By Madison Miller
The Student Senate unanimously voted to make alterations in the electoral code to clarify unclear wording at its meeting Thursday.
The Electoral Commission interpreted the code to say that candidates and their campaign workers cannot post anything promoting a campaign on their personal social media accounts. Social media pages dedicated specifically to the campaign, however, were allowed.
When the commission announced this interpretation at a mandatory candidate meeting Tuesday night, there were several people who were upset. The commission also said non-campaign workers could not post anything on their personal social media accounts, but it changed its interpretation Wednesday in an email to the candidates.
Port Barre, La., sophomore Lindsey Bacque helped author the bill that changes and clarifies the wording of the Electoral Code. Originally, the code did not make any provisions or give direction for candidates or campaign worker’s personal accounts.
If any candidate violated this rule, the punishment would be a hearing by the Electoral Commission and then with Judicial Affairs.
“A lot of the candidates running for student body officers felt that there were some things that needed to be clarified,”Bacque said. “It was a joint effort.”
According to the bill, any candidate, campaign worker or anyone not officially affiliated with a campaign may post to personal social networking pages or specific campaign pages regarding student government elections or asking for votes.
Although the Senate voted to approve the bill, it is not effective until Arlington senior Dominic Edwards, the student body president, signs it.
The bill also recommends the Electoral Code include that Student Activities must approve campaign web pages and campaign social networking pages. Individual posts are not subject to approval, provided the posts do not violate Baylor branding or the code of ethics.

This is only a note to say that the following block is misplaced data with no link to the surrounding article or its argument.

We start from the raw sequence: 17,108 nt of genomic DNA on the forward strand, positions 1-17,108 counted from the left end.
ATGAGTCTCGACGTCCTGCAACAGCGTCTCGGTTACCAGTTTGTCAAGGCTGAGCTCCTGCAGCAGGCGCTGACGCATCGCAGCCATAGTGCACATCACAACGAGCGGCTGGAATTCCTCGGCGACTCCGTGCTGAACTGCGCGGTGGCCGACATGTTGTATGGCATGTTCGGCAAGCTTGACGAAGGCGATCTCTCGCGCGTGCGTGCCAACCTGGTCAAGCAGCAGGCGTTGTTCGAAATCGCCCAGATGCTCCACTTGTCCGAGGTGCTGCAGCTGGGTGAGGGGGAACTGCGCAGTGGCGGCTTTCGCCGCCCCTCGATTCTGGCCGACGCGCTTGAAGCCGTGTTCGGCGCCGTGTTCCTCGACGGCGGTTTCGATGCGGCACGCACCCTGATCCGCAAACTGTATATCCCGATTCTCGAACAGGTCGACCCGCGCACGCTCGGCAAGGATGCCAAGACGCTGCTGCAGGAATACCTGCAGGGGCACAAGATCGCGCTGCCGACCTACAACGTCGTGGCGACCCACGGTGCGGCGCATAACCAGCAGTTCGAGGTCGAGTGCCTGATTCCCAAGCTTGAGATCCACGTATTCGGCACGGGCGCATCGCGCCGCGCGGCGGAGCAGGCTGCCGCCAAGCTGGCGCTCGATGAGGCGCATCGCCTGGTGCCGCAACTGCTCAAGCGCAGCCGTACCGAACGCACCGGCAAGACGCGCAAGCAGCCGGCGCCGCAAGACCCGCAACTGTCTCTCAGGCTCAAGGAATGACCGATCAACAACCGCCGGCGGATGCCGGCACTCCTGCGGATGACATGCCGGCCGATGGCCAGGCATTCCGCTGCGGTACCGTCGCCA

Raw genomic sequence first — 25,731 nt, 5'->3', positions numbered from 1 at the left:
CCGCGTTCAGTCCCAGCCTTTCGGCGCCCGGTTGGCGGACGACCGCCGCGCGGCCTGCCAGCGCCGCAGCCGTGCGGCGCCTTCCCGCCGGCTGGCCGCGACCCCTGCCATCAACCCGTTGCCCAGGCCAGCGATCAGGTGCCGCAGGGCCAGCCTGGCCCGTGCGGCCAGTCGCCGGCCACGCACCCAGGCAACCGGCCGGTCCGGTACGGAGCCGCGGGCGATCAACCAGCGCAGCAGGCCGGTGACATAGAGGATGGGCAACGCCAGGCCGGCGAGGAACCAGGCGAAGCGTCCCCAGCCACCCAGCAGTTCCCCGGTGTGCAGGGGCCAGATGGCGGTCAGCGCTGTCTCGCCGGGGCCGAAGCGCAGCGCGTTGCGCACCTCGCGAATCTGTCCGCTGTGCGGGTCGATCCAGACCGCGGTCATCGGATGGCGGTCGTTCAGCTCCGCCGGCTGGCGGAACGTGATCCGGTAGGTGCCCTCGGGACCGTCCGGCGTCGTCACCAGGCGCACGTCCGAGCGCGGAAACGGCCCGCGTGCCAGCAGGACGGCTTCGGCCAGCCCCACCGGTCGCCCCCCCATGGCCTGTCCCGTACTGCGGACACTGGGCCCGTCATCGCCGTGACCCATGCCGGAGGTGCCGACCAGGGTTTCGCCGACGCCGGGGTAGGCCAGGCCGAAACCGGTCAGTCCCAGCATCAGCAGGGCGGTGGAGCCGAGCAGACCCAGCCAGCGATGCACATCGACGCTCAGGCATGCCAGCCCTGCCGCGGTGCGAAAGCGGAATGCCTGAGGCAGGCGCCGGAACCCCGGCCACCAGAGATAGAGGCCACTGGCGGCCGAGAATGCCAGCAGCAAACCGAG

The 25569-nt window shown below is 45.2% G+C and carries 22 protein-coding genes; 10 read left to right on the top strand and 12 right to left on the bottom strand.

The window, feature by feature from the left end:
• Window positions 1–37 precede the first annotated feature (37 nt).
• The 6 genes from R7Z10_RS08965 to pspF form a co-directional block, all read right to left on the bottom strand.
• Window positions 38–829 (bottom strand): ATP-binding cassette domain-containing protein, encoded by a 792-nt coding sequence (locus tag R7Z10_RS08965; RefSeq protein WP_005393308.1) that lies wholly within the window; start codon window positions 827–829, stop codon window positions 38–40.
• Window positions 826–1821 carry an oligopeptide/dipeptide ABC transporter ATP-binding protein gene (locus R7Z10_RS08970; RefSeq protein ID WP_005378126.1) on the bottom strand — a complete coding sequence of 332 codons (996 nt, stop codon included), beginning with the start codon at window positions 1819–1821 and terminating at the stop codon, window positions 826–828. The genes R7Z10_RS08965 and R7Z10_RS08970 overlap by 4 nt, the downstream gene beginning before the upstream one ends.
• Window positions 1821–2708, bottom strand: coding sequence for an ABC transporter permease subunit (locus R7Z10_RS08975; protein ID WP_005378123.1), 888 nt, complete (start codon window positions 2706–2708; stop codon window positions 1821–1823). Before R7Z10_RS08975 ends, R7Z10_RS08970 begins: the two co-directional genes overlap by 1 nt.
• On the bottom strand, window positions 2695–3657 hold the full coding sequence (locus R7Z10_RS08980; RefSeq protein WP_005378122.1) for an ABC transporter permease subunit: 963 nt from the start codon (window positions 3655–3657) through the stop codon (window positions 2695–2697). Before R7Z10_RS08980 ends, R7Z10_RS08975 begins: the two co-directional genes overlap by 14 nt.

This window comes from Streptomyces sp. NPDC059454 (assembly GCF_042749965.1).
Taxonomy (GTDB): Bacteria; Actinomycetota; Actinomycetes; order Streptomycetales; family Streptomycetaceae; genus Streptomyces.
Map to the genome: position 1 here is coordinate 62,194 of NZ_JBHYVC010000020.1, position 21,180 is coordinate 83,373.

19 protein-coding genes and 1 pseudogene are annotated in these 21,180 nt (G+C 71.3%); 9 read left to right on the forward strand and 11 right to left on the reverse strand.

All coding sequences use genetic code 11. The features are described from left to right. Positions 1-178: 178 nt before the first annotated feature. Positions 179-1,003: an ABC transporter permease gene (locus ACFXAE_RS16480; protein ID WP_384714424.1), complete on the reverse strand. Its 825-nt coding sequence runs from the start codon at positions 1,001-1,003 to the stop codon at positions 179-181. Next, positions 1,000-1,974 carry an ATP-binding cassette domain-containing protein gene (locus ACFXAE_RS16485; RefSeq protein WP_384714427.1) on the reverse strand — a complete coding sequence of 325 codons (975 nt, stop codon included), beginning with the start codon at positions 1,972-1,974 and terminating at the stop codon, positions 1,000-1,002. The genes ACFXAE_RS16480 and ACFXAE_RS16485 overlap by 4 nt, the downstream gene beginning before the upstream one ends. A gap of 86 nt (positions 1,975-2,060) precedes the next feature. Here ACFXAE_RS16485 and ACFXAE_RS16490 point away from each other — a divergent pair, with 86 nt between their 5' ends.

Bacque said the bill will allow the candidates and their campaign workers to post to their personal Facebook accounts.
“That would be the main change, which has been done in the past,” Bacque said. “The Electoral Code has not reflected that.”
There were several other bills passed during the meeting. Student Senate voted in favor for the allocation of $11,926 to three different student organizations.
The Hispanic Student Association and Sigma Alpha Epsilon were unanimously granted, $4,151 for the Fiesta event on April 23. Crystal City senior Steven Rodriguez said there will be a salsa competition judged by individuals in attendance as well as free food and games.
A bill passed with a vote of 37-1 granting Phi Beta Sigma $2,500 of funding for its third annual event, “More Than We Can Bear” today from 8 a.m. – 5 p.m. on the fifth floor of Cashion Academic Center.
League City senior Kevin Shah, co-chair for the Baylor Relay for Life committee, presented a bill that passed unanimously, granting $5,275 for Student Government’s event Lights Out for Cancer on April 17.
“There a lot of different games, bands and artists coming out,” Shah said.
Sporting an American flag tie, San Antonio junior Chase Hardy presented a bill entitled Baylor Supports the Flag by beginning with the song “America The Beautiful.” This bill, that passed unanimously, proposed adding 2 American flags and 2 Texas flags to campus in front of the Student Union Building as well as the Baylor Sciences Building and other locations that the student government sees fit, according to the bill.
The bill to give Martin Residence Hall a makeover in their Green and Gold Gym was passed unanimously. It encourages Baylor administration to make simple renovations in order to improve the campus living and learning experience.